The house that was ‘L’ shaped in plan (www.british-history.ac.uk/survey-london/vol4/pt2/pp18-27) when More used it as his out-of-town dwelling between 1520 and 1535, when he was arrested there and taken to the Tower of London. His arrest was in connection with trying to upset the marriage plans of his neighbour in Chelsea, King Henry VIII. More lived at Beaufort, to which he loved to escape from London and from the Court, and to spend time with his family and to write. It was here that he entertained many friends, among whom were the scholar Erasmus and the artist Holbein.

After Thomas More’s execution and the death of Henry VIII, King Edward VI granted Beaufort House to William Pawlet, 1st Marquis of Winchester (c1484-1572). Then, it passed through the hands of the Dacre family to William Cecil, Lord Burghley (1520-1598), and next to his son, Sir Robert Cecil (1563-1612). Cecil sold it to Henry (Clinton) Fiennes, Earl of Lincoln (1539-1616). The house and its grounds continued to move through different owners until it came into the possession of the physician and founder of the British Museum, Sir Hans Sloane (1660-1753) in 1738.

Sloane demolished Beaufort House in 1740 to “…strip it for parts…”, so wrote James Delbourgo in “Collecting the World”, his recent biography of Sloane. The demolition work was executed by a Quaker, Edmund Howard (1710-1798; detailed biography: https://ahsoc.contentfiles.net/media/assets/file/Edmund_Howard_by_J_Nye_SF.pdf). He was Sloane’s gardener in Chelsea. During the demolition, he was often in dispute with Sloane over money.. Howard observed that:

“… the receiving of money was to Sir Hans Sloane more pleasing than parting with it.”

Little remains of what Sloane demolished apart from a few brick walls. However, one fine relic, an elegant neo-classical gateway designed by Inigo Jones, was sold to Richard Boyle, 3rd Earl of Burlington (1694-1753) and placed near his Chiswick House.

The northwest corner of Thomas More’s Chelsea estate is a peaceful walled garden, which can be entered from Kings Road. Some of these walls are the Tudor brickwork from More’s time at Beaufort House. The north side of the almost square plot is occupied by a line of small buildings belonging to the Moravian Church Fetter Lane Congregation (Chelsea). These buildings, which include the curate’s house, a tiny chapel, and a meeting hall, once a church, face a large square patch of lawn with four fig trees in its centre. Closer examination of the lawn reveals that it contains numerous square gravestones that lie flush with the mowed grass. This is the Moravian Burial Ground.

Protestant missionaries from Moravia (now in the Czech Republic) founded a church in Fetter Lane in the City of London in 1742. The missionaries were hoping to travel to the British colonies to carry the Gospel to people out there, notably slaves. However, they realised that there was plenty for them to do in England and worked alongside British missionaries like the Wesleyans. The church in Fetter Lane survived until WW2 when it was destroyed by bombing. In the 1960s, the congregation moved to its present site.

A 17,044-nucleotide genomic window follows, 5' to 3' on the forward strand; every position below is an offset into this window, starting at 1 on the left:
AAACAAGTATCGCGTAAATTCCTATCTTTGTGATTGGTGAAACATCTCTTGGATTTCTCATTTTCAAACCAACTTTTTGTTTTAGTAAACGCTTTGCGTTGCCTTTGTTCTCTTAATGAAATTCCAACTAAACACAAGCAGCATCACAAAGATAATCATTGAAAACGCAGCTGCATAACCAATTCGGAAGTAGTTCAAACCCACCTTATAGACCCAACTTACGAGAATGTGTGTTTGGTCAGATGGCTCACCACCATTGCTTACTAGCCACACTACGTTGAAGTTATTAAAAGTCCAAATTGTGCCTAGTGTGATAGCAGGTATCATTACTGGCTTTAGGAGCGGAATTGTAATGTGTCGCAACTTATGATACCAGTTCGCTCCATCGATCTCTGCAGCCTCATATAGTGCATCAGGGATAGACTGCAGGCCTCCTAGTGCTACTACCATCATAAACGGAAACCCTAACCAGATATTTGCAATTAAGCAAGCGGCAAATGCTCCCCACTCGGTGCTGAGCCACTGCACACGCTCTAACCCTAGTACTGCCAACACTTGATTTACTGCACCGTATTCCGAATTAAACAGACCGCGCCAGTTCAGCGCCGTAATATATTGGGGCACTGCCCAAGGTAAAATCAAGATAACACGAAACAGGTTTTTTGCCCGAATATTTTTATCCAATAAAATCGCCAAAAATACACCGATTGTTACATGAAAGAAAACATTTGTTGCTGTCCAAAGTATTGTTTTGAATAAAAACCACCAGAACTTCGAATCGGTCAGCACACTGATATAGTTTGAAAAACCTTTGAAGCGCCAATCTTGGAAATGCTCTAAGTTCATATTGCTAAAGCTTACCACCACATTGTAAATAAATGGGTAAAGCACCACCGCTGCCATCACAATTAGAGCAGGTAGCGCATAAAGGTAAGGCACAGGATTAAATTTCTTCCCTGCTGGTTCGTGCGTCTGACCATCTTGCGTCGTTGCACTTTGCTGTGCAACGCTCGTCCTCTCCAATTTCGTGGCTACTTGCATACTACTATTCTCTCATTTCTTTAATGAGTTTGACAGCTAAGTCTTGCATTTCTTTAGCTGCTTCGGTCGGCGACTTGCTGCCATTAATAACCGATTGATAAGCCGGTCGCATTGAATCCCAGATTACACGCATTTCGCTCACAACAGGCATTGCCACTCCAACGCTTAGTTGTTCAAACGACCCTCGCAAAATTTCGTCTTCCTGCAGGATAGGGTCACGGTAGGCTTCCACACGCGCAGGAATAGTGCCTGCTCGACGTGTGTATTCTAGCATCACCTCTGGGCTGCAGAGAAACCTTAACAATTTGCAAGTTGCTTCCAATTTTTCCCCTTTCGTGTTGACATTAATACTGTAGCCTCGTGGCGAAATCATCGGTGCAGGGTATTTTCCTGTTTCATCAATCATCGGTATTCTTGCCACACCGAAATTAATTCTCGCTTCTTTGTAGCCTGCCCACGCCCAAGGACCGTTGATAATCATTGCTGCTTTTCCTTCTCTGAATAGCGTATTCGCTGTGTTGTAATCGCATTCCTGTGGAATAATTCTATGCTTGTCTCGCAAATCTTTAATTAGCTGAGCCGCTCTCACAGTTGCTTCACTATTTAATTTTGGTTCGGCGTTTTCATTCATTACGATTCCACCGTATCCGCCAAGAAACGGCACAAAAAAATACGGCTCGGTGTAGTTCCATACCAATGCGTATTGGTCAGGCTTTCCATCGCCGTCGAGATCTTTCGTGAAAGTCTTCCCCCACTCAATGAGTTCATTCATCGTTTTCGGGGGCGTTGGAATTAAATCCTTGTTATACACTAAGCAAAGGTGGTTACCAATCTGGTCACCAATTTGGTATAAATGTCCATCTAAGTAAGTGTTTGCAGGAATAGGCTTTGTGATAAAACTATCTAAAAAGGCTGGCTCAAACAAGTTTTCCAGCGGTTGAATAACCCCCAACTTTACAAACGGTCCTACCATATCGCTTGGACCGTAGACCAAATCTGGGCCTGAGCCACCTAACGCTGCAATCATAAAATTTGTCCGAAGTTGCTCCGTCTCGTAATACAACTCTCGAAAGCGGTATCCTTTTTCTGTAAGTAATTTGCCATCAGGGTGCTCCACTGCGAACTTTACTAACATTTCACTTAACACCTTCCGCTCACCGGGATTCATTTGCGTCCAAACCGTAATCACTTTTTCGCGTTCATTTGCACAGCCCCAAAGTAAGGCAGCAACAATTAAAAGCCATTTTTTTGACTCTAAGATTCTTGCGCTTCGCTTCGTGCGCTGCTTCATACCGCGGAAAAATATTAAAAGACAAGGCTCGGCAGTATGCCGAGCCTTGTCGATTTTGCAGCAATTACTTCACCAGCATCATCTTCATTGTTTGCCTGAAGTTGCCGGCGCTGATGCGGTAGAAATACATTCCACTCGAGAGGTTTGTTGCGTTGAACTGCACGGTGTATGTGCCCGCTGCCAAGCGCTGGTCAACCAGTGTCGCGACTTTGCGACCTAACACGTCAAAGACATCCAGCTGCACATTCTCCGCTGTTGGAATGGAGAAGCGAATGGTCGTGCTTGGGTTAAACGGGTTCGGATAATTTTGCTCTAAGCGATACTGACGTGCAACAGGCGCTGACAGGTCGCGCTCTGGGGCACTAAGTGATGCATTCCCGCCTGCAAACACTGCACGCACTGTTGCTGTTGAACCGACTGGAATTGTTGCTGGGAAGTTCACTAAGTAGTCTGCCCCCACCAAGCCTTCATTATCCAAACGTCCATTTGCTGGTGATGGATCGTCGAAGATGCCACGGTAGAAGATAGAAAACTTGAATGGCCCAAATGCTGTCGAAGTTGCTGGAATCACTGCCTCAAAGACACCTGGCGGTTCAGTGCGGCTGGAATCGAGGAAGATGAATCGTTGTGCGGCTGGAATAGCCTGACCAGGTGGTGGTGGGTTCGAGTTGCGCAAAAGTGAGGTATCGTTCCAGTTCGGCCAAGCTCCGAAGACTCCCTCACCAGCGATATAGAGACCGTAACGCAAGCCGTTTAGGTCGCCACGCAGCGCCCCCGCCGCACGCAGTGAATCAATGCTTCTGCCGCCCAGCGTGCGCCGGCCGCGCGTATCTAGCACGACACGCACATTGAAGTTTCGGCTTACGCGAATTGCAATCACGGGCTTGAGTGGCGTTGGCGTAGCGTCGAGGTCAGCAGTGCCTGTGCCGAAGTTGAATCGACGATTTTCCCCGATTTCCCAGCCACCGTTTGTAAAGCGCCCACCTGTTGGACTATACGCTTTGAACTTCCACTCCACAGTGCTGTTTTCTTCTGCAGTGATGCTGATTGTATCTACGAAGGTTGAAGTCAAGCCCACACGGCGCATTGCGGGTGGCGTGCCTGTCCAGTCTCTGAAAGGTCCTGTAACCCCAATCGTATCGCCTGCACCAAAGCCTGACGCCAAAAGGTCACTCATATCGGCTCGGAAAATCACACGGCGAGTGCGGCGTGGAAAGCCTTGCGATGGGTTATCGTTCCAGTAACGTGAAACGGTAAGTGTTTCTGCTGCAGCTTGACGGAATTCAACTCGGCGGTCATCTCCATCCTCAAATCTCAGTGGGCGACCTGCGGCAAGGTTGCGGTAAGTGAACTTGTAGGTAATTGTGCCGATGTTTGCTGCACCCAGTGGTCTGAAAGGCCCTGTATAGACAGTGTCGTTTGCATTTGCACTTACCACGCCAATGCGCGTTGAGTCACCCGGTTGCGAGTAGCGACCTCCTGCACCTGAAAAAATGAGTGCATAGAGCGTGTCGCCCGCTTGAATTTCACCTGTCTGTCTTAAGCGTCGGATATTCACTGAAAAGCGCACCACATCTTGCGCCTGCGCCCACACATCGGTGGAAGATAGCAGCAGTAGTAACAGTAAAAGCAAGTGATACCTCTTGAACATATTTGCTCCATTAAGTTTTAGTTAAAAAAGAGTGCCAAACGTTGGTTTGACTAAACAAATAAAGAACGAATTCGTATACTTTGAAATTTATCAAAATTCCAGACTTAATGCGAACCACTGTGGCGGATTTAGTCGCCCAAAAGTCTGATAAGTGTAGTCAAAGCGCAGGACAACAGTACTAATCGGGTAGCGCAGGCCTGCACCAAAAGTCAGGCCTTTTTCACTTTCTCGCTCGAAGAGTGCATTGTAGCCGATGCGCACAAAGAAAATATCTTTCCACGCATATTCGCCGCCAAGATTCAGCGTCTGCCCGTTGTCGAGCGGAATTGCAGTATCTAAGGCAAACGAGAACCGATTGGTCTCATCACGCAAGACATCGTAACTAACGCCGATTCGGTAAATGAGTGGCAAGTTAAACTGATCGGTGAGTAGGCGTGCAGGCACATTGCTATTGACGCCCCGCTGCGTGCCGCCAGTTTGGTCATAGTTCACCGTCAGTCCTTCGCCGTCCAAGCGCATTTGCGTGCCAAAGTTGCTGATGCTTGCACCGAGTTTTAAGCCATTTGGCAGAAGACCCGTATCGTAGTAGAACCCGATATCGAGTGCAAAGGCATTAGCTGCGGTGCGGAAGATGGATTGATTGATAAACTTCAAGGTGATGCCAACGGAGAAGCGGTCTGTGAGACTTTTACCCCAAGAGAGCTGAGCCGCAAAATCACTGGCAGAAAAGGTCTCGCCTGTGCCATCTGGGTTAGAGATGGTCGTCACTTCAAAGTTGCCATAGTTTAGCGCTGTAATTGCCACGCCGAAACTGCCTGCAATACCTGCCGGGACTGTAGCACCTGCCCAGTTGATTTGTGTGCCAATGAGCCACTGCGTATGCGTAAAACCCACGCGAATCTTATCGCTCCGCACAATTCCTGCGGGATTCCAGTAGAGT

The burial ground was established in the former stable yard of Beaufort House and the first burial was done in 1751. About 400 people have been buried in this cemetery. Amongst them was Henry, the 73rd Count of Reuss, brother-in-law of Nicolaus Ludwig Zinzendorf (1700-1760). It was the latter who leased Lindsey House in Chelsea, built on the estate of Sir Thomas More, and used it between 1749 and 1755 as his base for missionary work in England. Zinzendorf was extremely critical of slavery (www.zinzendorf.com/).

At the south edge of the burial lawn, there is a stone pergola and an elaborately carved wooden bench backrest. Both were created by the sculptors Ernest (1874-1951) and Mary Gillick (1881-1965), who leased the site of the Moravian cemetery between 1914 and 1964 (https://londongardenstrust.org/conservation/inventory/site-record/?ID=KAC100). Mary designed the effigy of Elizabeth II used on coinage in the United Kingdom from 1953 to 1970. The long wooden bench is decorated with painted shields, showing the coats-of-arms of all the owners of Beaufort House and its estate from More to Sloane. It also has a brief history of Beaufort House carved into it.

From the oasis that is the Moravian Church’s ground, it is but a short walk west along Kings Road to the large Worlds End Distillery pub, which was already present in the 17th century.  The present pub was built in 1897. It is: “… a public house in the gin-palace genre …” (https://historicengland.org.uk/listing/the-list/list-entry/1391649).

As for the name ‘Worlds End’, this might not be as apocalyptic as it first appears because ‘end’ often used to mean ‘field’ in archaic English. Regarding the ‘World’ part of the name, Edward Walford wrote in about 1880:

“In the King’s Road, near Milman Street, is an inn styled “The World’s End.” The old tavern… was a noted house of entertainment in the reign of Charles II …The house was probably called ‘The World’s End’ on account of its then considerable distance from London, and the bad and dangerous state of the roads and pathways leading to it.”

The posh ‘Sloanes’* of Chelsea might regard Worlds End as truly the end of their part of the world because west of it the shops and dwellings on Kings Road seem far less opulent than those on the stretch between the pub and Sloane Square. At Worlds End, the ‘Sloanes’’ utopian world transforms into unglamorous routine inner-city life. Should ‘Sloanes’ carelessly stray as far west as Worlds End, they would have crossed over to the ‘wrong side of the tracks’.

[* a ‘Sloane’ is a fashionable  upper middle- or upper-class, often young, person, especially one living in London and particularly in Chelsea; most definitely not Bohemian, but extremely bourgeois.]